Algorithmic Trading and Electronic Execution of Orders

Posted on Wednesday March 10th, 2021

You can find below my presentation for a conference I gave on the topic of "Algorithmic Trading and Electronic Execution of Orders", focusing on the Mexican Stock Exchanges. I was invited to talk in this event by the Bulls & Bears Student Association at ITESM (Tec de Monterrey), Campus Monterrey.

This file was originally presented on March 10th, 2021 at 18:00hrs, and it's written in spanish.

Click here to download the PDF presentation

This presentation, as well as anything on my site, is published under the Creative Commons Attribution 4.0 International License.

Quick Fix for UTF-8 CSV files in Microsoft Excel

Posted on Saturday June 13th, 2020

One of our most requested features in our systems is to allow the end-user to download data "for Excel", and our simplest solution is to generate a downloadable CSV file. Since we're in 2020, our stack is UTF-8 by default, which means that whenever we generate a CSV file we automatically encode it as UTF-8. This in turn generates the most common complaint: "the data looks weird in Excel".

If you've had any experience with Excel at all, you might have guessed that the issue lies in the file encoding interpretation. I'm not sure how/if Excel handles encoding detection, but I'm certain there are a lot of legacy reasons and backwards compatibility requirements that would explain this. The thing is, it never defaults to UTF-8 when opening CSV files, which raises complaints with our users.

Excel looks for a special signature string at the beginning of a CSV file to determine its encoding. For UTF-8 we can add 3 special bytes to hint the UTF-8 signature (the signature is a type of "BOM" for Byte Order Mark), the actual bytes are: \xEF\xBB\xBF. So the solution to this problem is very simple: add those 3 bytes at the beginning of the CSV file. (Also, remember to remove the bytes before parsing the file into a script.)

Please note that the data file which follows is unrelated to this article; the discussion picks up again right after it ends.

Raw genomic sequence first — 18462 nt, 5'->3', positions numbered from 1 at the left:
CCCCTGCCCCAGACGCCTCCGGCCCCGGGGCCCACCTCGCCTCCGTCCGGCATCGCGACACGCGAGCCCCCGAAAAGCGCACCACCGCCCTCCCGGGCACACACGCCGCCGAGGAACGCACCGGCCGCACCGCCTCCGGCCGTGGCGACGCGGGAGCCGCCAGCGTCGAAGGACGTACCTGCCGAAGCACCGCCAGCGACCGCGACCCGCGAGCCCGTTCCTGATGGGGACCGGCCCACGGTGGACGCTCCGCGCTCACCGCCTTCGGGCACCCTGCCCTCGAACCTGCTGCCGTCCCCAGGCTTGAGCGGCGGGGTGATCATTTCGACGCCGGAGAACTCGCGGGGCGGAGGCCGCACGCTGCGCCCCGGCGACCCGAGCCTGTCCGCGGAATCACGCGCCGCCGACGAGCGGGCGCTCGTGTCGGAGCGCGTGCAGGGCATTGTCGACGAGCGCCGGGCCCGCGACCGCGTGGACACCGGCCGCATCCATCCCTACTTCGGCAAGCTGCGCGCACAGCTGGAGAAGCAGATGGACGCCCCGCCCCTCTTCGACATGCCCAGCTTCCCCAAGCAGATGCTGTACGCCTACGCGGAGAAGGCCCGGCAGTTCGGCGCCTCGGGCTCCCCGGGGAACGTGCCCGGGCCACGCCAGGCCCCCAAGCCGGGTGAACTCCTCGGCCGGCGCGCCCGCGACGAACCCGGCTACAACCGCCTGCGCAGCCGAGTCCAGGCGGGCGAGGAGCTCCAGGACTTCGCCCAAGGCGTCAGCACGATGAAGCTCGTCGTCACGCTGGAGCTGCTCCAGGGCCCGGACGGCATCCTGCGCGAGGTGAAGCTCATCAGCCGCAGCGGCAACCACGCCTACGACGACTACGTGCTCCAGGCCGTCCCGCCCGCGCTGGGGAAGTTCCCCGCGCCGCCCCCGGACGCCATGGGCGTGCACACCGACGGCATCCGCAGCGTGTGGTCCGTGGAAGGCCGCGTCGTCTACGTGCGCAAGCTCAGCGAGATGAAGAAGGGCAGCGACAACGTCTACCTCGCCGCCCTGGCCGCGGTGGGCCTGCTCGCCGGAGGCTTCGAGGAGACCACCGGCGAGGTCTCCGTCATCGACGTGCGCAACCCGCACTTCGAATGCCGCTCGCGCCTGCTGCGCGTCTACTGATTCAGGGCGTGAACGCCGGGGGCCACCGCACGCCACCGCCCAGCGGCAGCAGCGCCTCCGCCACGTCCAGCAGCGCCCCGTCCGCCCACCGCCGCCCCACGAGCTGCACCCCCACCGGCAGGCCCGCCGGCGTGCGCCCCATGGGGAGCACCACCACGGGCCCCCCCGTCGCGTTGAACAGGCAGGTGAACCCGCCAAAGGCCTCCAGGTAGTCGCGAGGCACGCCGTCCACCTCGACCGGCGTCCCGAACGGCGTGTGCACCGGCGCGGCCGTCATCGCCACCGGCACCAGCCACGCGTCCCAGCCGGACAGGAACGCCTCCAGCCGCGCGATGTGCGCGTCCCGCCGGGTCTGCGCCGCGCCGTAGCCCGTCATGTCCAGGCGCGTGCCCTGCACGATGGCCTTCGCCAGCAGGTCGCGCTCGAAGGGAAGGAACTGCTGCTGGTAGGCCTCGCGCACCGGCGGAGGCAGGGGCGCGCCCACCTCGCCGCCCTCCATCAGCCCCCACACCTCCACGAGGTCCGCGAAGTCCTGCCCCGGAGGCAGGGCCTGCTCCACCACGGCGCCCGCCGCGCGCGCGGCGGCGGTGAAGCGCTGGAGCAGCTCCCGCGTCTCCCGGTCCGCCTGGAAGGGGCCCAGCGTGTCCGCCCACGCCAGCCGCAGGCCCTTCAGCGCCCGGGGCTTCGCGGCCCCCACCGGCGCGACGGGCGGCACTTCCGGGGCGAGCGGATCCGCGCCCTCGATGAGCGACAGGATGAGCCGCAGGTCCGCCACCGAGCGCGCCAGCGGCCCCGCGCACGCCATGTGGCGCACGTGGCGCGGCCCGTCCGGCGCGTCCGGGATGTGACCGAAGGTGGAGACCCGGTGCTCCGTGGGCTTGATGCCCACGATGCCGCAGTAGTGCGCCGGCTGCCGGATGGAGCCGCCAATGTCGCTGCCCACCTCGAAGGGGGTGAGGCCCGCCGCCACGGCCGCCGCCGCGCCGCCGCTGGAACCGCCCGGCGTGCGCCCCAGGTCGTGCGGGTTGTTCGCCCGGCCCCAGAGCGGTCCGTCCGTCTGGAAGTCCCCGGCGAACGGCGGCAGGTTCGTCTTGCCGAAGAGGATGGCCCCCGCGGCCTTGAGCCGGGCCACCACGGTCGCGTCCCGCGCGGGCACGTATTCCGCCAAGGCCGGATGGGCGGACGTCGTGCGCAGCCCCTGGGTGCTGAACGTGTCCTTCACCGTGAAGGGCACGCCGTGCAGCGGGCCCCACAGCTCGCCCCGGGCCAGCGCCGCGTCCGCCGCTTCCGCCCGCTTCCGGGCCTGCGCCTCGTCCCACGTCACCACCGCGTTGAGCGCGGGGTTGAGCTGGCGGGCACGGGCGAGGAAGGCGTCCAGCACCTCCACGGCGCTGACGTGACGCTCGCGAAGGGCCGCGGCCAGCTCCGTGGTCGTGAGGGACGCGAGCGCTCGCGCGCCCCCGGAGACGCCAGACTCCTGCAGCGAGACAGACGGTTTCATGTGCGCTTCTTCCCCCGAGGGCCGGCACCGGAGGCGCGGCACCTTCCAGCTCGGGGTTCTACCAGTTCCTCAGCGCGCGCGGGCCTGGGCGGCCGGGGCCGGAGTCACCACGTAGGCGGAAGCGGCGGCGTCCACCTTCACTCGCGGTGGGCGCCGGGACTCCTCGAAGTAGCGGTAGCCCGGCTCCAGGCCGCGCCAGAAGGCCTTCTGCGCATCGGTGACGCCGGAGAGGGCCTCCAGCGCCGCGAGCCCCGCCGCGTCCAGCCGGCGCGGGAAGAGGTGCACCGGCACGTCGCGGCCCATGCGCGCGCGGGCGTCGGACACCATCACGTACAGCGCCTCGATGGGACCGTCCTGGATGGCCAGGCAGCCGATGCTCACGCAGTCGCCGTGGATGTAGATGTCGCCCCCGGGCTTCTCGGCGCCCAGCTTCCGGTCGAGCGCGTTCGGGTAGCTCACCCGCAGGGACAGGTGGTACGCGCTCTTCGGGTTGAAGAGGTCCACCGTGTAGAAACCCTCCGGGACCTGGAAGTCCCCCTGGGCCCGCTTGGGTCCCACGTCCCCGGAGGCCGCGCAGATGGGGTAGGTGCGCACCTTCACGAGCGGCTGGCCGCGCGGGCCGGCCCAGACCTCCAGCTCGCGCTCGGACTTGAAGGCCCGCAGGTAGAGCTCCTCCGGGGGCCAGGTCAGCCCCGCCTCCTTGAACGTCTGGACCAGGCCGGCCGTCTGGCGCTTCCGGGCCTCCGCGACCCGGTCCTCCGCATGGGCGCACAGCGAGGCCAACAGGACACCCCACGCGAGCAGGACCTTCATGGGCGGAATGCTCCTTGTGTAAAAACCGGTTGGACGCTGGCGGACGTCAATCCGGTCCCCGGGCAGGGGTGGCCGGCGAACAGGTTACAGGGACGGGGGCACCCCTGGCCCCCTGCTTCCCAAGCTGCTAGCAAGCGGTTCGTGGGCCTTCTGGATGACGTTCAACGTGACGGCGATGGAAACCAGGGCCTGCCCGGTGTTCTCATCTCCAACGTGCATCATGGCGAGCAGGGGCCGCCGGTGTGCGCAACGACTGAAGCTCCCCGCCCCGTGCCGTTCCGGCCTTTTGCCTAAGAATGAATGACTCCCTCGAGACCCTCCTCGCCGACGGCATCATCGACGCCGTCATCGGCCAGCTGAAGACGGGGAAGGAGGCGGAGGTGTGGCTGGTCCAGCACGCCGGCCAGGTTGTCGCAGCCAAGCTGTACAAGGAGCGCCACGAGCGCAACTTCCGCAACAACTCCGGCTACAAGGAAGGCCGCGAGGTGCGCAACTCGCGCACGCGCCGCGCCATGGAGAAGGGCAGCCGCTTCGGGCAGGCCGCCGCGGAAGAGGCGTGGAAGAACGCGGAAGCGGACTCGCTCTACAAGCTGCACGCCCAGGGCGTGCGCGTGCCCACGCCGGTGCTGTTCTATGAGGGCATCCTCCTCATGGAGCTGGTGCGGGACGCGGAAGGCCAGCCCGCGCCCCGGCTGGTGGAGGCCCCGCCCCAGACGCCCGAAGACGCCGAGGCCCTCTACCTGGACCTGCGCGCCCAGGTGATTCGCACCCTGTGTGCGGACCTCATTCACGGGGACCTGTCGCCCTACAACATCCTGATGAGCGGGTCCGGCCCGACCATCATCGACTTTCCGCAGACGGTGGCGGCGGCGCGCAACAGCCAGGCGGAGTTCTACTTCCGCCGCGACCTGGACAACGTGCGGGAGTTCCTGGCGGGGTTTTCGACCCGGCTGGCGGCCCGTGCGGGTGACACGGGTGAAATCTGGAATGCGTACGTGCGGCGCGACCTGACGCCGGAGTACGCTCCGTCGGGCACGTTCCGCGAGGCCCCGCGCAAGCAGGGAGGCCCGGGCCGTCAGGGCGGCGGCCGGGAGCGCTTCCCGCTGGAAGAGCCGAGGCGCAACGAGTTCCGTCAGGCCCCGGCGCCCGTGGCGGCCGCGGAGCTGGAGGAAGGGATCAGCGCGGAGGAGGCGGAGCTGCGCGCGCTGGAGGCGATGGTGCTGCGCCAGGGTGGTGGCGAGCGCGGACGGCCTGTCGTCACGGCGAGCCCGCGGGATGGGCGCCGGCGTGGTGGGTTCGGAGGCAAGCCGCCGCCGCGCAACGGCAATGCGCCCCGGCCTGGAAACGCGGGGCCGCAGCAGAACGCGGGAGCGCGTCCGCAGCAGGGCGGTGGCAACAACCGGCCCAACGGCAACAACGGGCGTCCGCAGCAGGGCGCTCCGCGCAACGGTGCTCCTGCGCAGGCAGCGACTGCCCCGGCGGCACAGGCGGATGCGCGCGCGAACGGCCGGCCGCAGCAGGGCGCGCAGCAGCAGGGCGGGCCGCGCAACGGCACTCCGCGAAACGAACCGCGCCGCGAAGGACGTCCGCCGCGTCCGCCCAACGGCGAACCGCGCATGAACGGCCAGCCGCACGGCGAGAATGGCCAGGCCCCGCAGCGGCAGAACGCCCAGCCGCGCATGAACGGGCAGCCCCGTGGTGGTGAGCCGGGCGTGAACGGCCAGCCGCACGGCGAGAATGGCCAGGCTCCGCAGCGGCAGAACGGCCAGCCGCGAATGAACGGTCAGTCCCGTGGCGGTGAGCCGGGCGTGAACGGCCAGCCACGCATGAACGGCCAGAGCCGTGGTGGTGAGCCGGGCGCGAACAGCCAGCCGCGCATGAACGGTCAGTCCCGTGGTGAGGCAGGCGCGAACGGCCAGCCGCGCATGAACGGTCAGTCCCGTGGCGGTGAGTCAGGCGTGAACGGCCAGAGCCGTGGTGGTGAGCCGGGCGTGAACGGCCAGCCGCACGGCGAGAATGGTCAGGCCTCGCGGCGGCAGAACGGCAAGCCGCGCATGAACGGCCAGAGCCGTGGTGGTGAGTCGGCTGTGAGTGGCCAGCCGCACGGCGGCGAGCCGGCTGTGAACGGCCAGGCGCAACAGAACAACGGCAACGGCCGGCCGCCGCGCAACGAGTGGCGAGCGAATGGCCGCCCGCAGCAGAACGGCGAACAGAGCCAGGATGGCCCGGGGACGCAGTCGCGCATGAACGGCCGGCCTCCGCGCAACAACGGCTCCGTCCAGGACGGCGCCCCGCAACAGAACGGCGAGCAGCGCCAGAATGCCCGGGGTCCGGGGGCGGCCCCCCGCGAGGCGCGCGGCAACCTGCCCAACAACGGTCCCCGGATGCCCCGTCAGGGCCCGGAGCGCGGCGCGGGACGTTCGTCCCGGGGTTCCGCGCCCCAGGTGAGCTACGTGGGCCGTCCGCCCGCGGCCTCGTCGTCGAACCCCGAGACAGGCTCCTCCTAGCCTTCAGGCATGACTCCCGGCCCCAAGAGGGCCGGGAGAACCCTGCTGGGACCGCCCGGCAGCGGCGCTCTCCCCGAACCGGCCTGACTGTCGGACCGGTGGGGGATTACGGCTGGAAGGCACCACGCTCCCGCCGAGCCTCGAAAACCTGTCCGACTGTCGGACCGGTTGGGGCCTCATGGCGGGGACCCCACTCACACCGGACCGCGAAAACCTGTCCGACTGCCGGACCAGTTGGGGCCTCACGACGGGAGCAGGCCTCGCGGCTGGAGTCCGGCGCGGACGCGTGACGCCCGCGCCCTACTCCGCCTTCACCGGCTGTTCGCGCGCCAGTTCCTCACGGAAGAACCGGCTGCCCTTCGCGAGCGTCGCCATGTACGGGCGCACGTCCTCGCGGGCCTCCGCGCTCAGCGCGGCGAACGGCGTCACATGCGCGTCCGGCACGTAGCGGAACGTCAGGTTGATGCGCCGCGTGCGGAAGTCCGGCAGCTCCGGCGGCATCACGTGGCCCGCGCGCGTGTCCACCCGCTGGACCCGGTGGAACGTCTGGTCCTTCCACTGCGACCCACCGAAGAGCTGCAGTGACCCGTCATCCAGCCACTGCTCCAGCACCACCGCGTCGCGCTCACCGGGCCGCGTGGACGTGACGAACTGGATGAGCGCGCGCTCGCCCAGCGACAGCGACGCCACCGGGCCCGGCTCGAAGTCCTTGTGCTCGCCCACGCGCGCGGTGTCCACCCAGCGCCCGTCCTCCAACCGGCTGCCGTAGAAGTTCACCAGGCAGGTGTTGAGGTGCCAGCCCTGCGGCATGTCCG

Anyway, just prefix those 3 bytes in your content before generating the downloadable file and you're done.

If you are working with an existent file, this can be done as a shell one-liner:

$> echo -ne "\xEF\xBB\xBF" | cat - myfile.csv > myfile-utf8bom.csv

Since this is a common occurrence in our data handling activities, I frequently have to google the correct bash options required to prefix a non-ASCII string to a file. I wrote a tiny script that I've placed in my local PATH to invoke this one-liner whenever I need it.

Here's the script:


# Microsoft Excel looks for a special UTF-8 signature "BOM" string at the beginning of a CSV file to determine its encoding
# This command prepends the special "\xEF\xBB\xBF" string to a CSV file

# In macOS, place this file inside your /usr/local/bin directory, and name it 'add-xls-utf8-bom'

if [ "$1" == "" ]; then
    echo "add-xls-utf8-bom [input file] [output file]"
    echo "missing input file"
    exit 1

if [ "$2" == "" ]; then
    echo "add-xls-utf8-bom [input file] [output file]"
    echo "missing output file"
    exit 1

# the actual one-liner to prepend the characters
echo -ne "\xEF\xBB\xBF" | cat - $1 > $2

In macOS, create a new file inside the directory /usr/local/bin and give it execute (+x) permissions.

$> nano /usr/local/bin/add-xls-utf8-bom
$> chmod +x /usr/local/bin/add-xls-utf8-bom

Then use it as:

$> add-xls-utf8-bom myfile.csv myfile-utf8bom.csv